I’ll Be Waiting by Raymond Chandler (1939)
Tuesday’s Tale of Crime Mystery May 19, 2020
A sexy red-headed lady, foxy hotel detective, and bad boys with guns in the L.A. underworld. You’ll love this sleek little noir with its evocative language by Raymond Chandler.
Here is our femme fatale, Eve Cressy lounging on a sofa listening to the radio:
“She was all curled up with her feet under her on a davenport which seemed to contain most of the cushions in the room. She was tucked among them carefully, like a corsage in the florist’s tissue paper.”
Tony Reseck, hotel dick, is a slick guy with a bad history:
“He smiled his toy smile. His quiet sea-gray eyes seemed almost to be smoothing the long waves of her hair.”
The art of description, right? Nobody writes like Raymond Chandler, the way he plays the reader with his sassy style and wit. Every line has a bang to it: richness of texture, intriguing subtext in the dialogue, and hard prose. I love this writer. I fell in love with his novels The Big Sleep, The Long Goodbye, Farewell My Lovely when I was researching my mystery Greylock. My main character Alexei Georg had an obsession with Philip Marlowe—and so did I.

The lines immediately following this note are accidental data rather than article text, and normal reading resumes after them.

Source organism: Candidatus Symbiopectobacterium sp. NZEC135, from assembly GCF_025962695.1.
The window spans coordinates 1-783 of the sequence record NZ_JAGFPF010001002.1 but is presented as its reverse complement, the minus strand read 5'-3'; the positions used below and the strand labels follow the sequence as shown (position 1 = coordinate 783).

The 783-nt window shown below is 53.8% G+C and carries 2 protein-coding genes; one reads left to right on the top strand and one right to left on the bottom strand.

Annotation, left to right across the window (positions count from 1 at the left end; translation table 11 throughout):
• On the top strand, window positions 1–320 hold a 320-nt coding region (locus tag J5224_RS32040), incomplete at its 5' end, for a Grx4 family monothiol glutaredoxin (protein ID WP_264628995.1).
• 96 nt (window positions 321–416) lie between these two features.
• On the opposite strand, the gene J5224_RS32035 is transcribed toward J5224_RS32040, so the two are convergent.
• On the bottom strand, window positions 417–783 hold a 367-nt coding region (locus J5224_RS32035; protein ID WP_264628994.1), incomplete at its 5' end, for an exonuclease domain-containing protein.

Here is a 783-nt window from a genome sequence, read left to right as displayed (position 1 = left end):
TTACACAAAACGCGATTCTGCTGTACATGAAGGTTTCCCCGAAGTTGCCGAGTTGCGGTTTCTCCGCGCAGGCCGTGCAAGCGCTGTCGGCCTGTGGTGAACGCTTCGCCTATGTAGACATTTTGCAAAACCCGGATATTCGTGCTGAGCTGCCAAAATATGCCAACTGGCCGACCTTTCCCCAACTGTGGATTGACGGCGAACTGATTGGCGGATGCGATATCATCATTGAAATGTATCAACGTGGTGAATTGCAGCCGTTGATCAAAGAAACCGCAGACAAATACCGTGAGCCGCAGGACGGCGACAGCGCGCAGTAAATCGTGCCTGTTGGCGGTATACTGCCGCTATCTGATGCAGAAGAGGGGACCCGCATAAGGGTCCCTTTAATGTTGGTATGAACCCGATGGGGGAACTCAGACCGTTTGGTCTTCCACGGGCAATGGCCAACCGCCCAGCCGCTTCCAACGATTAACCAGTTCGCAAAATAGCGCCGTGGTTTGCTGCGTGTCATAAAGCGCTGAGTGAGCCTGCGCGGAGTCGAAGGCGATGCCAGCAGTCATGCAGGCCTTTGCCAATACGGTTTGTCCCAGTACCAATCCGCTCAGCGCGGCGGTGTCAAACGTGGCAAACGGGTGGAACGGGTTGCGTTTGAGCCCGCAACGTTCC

In today’s short story, we are at the Windemere Hotel in Los Angeles at one a.m. Tony Reseck finds a woman in the Radio Room. Eve Cressy has been waiting for her man for 5 days, stashed inside her hotel room with a balcony. Her man was just let out of prison. Tonight she ventures out to the lobby to listen to Benny Goodman music. No sunset, no deep kisses, but boy is this story hot. And, there’s $25,000 and others waiting for “her man” too. Murder is a messy business.
“You like Goodman, Miss Cressy?” Reseck asked.
“Not to cry over. This jitterbug music gives me the backdrop of a beer flat. I like something with roses in it.”
Read the short story at AE Library:
Watch the short film, a steamy one directed by Tom Hanks, starring Bruno Kirby, Marg Helgenberger, Dan Hedaya on YouTube: 30 minutes and it’s wonderful.
Raymond Chandler was an American author of detective fiction, the creator of the private detective Philip Marlowe, characterized as a poor but honest upholder of ideals in an opportunistic and sometimes brutal society in Los Angeles.
“The most durable thing in writing is style.”
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